Schumer To Clinton: Commute Pollard's Sentence
Congress of the United States
House of Representatives
Washington, DC 20515-3210
July 29, 1993
President Bill Clinton
The White House
Washington, D.C. 20500
Dear Mr. President:
As Chairman of the Subcommittee on Crime and Criminal Justice of the House Judiciary committee, I was dismayed by the disproportionate prison term received by Jonathan Pollard, and wish to urge your attention to his petition for commutation of sentence. Pollard, convicted of one count of passing classified information to an ally, was sentenced in 1987 to life in prison.
I in no way condone acts of espionage, nor do I underestimate the gravity of Jonathan Pollard's crime. Nonetheless, the lifetime sentence imposed on Mr. Pollard is unduly severe and inconsistent with the sentences awarded to other Americans convicted of similar offenses. Indeed, Mr. Pollard's sentence is harsher than the sentences meted out to individuals convicted of spying for enemy countries and is the harshest sentence in United States history for the crime of spying for an allied country.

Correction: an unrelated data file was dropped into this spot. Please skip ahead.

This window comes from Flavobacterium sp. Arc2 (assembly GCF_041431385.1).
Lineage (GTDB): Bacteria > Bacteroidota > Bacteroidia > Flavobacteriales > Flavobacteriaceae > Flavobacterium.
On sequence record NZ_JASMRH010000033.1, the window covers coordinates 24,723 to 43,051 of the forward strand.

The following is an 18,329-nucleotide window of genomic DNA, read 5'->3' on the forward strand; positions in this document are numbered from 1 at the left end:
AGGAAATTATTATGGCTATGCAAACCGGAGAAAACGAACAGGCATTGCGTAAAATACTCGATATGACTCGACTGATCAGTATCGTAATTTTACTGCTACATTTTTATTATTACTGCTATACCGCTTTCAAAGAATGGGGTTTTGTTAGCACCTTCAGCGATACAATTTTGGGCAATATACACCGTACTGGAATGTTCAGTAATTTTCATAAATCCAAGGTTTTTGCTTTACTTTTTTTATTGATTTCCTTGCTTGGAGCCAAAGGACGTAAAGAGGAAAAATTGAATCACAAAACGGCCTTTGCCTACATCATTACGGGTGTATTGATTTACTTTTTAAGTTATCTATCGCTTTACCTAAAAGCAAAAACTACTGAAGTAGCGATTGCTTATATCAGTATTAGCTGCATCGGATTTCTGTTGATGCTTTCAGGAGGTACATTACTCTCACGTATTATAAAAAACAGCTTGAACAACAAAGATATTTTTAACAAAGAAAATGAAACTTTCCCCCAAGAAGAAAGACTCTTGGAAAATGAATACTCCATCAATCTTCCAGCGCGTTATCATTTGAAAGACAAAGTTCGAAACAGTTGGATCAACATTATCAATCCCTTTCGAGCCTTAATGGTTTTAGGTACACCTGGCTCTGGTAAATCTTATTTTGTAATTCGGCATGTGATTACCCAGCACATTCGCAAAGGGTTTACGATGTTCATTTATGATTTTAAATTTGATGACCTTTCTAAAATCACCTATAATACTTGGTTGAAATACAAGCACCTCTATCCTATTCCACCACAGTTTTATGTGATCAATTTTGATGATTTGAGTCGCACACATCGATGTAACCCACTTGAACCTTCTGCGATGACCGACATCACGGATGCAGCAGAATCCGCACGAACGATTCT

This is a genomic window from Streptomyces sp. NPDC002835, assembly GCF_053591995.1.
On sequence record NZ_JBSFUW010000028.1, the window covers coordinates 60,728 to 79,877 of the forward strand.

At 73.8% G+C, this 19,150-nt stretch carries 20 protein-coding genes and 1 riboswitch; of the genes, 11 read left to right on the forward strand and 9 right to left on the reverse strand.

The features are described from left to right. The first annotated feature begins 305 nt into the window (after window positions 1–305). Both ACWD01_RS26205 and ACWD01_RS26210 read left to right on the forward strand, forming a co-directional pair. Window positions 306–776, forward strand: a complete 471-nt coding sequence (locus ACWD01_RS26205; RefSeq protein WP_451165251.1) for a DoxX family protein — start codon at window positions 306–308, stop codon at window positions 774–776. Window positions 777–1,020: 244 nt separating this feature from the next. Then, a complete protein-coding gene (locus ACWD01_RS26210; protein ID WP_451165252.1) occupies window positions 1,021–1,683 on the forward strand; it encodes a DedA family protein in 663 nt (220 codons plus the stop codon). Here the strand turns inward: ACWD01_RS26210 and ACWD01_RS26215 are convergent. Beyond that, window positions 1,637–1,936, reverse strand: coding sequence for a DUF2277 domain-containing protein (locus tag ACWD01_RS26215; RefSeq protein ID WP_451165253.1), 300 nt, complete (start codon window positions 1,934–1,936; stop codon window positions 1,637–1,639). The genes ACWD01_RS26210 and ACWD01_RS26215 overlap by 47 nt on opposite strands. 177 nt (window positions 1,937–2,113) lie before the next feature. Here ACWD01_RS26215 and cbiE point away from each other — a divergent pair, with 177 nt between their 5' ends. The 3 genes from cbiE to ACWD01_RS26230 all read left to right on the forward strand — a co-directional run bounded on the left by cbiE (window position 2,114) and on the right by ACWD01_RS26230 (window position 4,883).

Furthermore, in return for the government's promise to request a lesser term at sentencing, Pollard pled guilty and fully cooperated with prosecutors and security agency investigators. A prison term of life in prison - the maximum sentence possible - is excessive in this instance.
I recognize that the presidential power to commute a sentence is one that can not be exercised lightly. However, the exceptional circumstances in this case warrant your attention. I therefore call on you to consider commutation of Jonathan 's sentence to a term appropriate to the nature of the offense for which he was convicted and more accurately reflective of the consequences of his crime.
I was heartened by your promise during the presidential campaign to turn your attention to this issue after the election and I hope you will do so at this time.
Charles E. Schumer
Chairman Subcommittee on Crime and Criminal Justice